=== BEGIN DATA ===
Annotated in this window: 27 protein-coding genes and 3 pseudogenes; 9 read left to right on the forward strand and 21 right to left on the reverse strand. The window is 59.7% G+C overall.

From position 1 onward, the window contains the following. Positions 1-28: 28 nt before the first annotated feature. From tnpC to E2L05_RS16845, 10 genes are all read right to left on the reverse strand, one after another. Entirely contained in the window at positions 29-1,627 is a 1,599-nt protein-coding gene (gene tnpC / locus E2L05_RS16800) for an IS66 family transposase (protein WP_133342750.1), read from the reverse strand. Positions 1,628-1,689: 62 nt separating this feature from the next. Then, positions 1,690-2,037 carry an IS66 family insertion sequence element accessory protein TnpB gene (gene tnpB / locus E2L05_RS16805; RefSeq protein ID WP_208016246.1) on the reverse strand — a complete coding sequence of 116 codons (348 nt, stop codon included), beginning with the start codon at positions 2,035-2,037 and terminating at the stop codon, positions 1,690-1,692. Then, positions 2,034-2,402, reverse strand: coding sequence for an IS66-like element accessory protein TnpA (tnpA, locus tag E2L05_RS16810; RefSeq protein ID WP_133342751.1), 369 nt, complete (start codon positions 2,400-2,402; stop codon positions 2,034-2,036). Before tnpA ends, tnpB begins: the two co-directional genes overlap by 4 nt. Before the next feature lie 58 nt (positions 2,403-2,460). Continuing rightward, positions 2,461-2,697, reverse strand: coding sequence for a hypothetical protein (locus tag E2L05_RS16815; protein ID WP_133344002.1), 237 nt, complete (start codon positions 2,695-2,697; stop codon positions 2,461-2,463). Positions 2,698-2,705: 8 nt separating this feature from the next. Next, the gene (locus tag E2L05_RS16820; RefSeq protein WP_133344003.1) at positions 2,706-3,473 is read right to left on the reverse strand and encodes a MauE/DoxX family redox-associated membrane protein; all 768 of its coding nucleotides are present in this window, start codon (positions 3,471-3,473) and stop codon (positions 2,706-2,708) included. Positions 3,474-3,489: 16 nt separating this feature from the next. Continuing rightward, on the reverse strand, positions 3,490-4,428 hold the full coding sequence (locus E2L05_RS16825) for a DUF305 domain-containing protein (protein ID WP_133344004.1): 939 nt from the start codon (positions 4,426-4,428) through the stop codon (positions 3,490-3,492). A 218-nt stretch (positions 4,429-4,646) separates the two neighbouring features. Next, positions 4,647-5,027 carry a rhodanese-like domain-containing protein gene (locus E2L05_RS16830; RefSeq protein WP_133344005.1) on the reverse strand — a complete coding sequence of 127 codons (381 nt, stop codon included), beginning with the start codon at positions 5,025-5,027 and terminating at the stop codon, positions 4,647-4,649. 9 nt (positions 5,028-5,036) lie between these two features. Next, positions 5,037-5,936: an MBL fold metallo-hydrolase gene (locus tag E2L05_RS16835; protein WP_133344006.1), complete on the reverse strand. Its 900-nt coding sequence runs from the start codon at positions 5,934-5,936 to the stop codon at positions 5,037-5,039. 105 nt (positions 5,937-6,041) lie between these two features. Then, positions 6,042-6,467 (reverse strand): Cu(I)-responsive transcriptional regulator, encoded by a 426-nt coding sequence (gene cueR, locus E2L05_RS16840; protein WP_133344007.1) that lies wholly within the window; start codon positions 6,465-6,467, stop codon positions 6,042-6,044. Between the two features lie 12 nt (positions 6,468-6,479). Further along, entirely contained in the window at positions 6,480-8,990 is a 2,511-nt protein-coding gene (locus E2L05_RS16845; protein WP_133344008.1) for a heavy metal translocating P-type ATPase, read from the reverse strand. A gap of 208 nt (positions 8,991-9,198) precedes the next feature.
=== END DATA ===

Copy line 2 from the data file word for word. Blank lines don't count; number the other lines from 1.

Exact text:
From position 1 onward, the window contains the following. Positions 1-28: 28 nt before the first annotated feature. From tnpC to E2L05_RS16845, 10 genes are all read right to left on the reverse strand, one after another. Entirely contained in the window at positions 29-1,627 is a 1,599-nt protein-coding gene (gene tnpC / locus E2L05_RS16800) for an IS66 family transposase (protein WP_133342750.1), read from the reverse strand. Positions 1,628-1,689: 62 nt separating this feature from the next. Then, positions 1,690-2,037 carry an IS66 family insertion sequence element accessory protein TnpB gene (gene tnpB / locus E2L05_RS16805; RefSeq protein ID WP_208016246.1) on the reverse strand — a complete coding sequence of 116 codons (348 nt, stop codon included), beginning with the start codon at positions 2,035-2,037 and terminating at the stop codon, positions 1,690-1,692. Then, positions 2,034-2,402, reverse strand: coding sequence for an IS66-like element accessory protein TnpA (tnpA, locus tag E2L05_RS16810; RefSeq protein ID WP_133342751.1), 369 nt, complete (start codon positions 2,400-2,402; stop codon positions 2,034-2,036). Before tnpA ends, tnpB begins: the two co-directional genes overlap by 4 nt. Before the next feature lie 58 nt (positions 2,403-2,460). Continuing rightward, positions 2,461-2,697, reverse strand: coding sequence for a hypothetical protein (locus tag E2L05_RS16815; protein ID WP_133344002.1), 237 nt, complete (start codon positions 2,695-2,697; stop codon positions 2,461-2,463). Positions 2,698-2,705: 8 nt separating this feature from the next. Next, the gene (locus tag E2L05_RS16820; RefSeq protein WP_133344003.1) at positions 2,706-3,473 is read right to left on the reverse strand and encodes a MauE/DoxX family redox-associated membrane protein; all 768 of its coding nucleotides are present in this window, start codon (positions 3,471-3,473) and stop codon (positions 2,706-2,708) included. Positions 3,474-3,489: 16 nt separating this feature from the next. Continuing rightward, on the reverse strand, positions 3,490-4,428 hold the full coding sequence (locus E2L05_RS16825) for a DUF305 domain-containing protein (protein ID WP_133344004.1): 939 nt from the start codon (positions 4,426-4,428) through the stop codon (positions 3,490-3,492). A 218-nt stretch (positions 4,429-4,646) separates the two neighbouring features. Next, positions 4,647-5,027 carry a rhodanese-like domain-containing protein gene (locus E2L05_RS16830; RefSeq protein WP_133344005.1) on the reverse strand — a complete coding sequence of 127 codons (381 nt, stop codon included), beginning with the start codon at positions 5,025-5,027 and terminating at the stop codon, positions 4,647-4,649. 9 nt (positions 5,028-5,036) lie between these two features. Next, positions 5,037-5,936: an MBL fold metallo-hydrolase gene (locus tag E2L05_RS16835; protein WP_133344006.1), complete on the reverse strand. Its 900-nt coding sequence runs from the start codon at positions 5,934-5,936 to the stop codon at positions 5,037-5,039. 105 nt (positions 5,937-6,041) lie between these two features. Then, positions 6,042-6,467 (reverse strand): Cu(I)-responsive transcriptional regulator, encoded by a 426-nt coding sequence (gene cueR, locus E2L05_RS16840; protein WP_133344007.1) that lies wholly within the window; start codon positions 6,465-6,467, stop codon positions 6,042-6,044. Between the two features lie 12 nt (positions 6,468-6,479). Further along, entirely contained in the window at positions 6,480-8,990 is a 2,511-nt protein-coding gene (locus E2L05_RS16845; protein WP_133344008.1) for a heavy metal translocating P-type ATPase, read from the reverse strand. A gap of 208 nt (positions 8,991-9,198) precedes the next feature.